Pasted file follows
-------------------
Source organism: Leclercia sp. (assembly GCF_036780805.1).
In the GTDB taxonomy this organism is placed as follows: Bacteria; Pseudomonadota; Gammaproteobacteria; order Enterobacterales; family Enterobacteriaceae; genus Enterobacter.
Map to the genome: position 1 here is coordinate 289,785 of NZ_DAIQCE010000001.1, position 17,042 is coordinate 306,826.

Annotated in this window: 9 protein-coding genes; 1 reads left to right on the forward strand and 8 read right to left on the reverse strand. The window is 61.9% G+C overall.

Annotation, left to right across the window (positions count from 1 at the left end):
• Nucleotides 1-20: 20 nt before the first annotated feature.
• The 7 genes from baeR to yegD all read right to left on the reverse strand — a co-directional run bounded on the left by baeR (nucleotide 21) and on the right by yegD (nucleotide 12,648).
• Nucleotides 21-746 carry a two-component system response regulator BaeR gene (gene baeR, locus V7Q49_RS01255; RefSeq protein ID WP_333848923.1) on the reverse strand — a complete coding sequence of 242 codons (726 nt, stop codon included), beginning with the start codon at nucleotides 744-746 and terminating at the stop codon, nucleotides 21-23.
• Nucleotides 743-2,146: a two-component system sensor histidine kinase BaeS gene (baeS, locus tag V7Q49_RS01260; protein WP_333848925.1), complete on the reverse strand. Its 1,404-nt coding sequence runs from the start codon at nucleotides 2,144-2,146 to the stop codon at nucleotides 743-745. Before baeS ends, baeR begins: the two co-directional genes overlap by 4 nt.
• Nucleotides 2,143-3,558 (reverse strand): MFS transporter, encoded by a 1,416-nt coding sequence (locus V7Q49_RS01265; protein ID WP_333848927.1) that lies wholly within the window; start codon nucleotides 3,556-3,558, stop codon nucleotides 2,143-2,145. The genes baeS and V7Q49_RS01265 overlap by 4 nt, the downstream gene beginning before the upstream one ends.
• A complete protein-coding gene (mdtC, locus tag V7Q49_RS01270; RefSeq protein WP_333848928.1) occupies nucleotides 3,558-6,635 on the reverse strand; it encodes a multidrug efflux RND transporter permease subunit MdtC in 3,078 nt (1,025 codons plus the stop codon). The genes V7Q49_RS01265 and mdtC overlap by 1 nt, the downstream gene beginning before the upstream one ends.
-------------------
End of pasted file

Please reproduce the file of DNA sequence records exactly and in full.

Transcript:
Source organism: Leclercia sp. (assembly GCF_036780805.1).
In the GTDB taxonomy this organism is placed as follows: Bacteria; Pseudomonadota; Gammaproteobacteria; order Enterobacterales; family Enterobacteriaceae; genus Enterobacter.
Map to the genome: position 1 here is coordinate 289,785 of NZ_DAIQCE010000001.1, position 17,042 is coordinate 306,826.

Annotated in this window: 9 protein-coding genes; 1 reads left to right on the forward strand and 8 read right to left on the reverse strand. The window is 61.9% G+C overall.

Annotation, left to right across the window (positions count from 1 at the left end):
• Nucleotides 1-20: 20 nt before the first annotated feature.
• The 7 genes from baeR to yegD all read right to left on the reverse strand — a co-directional run bounded on the left by baeR (nucleotide 21) and on the right by yegD (nucleotide 12,648).
• Nucleotides 21-746 carry a two-component system response regulator BaeR gene (gene baeR, locus V7Q49_RS01255; RefSeq protein ID WP_333848923.1) on the reverse strand — a complete coding sequence of 242 codons (726 nt, stop codon included), beginning with the start codon at nucleotides 744-746 and terminating at the stop codon, nucleotides 21-23.
• Nucleotides 743-2,146: a two-component system sensor histidine kinase BaeS gene (baeS, locus tag V7Q49_RS01260; protein WP_333848925.1), complete on the reverse strand. Its 1,404-nt coding sequence runs from the start codon at nucleotides 2,144-2,146 to the stop codon at nucleotides 743-745. Before baeS ends, baeR begins: the two co-directional genes overlap by 4 nt.
• Nucleotides 2,143-3,558 (reverse strand): MFS transporter, encoded by a 1,416-nt coding sequence (locus V7Q49_RS01265; protein ID WP_333848927.1) that lies wholly within the window; start codon nucleotides 3,556-3,558, stop codon nucleotides 2,143-2,145. The genes baeS and V7Q49_RS01265 overlap by 4 nt, the downstream gene beginning before the upstream one ends.
• A complete protein-coding gene (mdtC, locus tag V7Q49_RS01270; RefSeq protein WP_333848928.1) occupies nucleotides 3,558-6,635 on the reverse strand; it encodes a multidrug efflux RND transporter permease subunit MdtC in 3,078 nt (1,025 codons plus the stop codon). The genes V7Q49_RS01265 and mdtC overlap by 1 nt, the downstream gene beginning before the upstream one ends.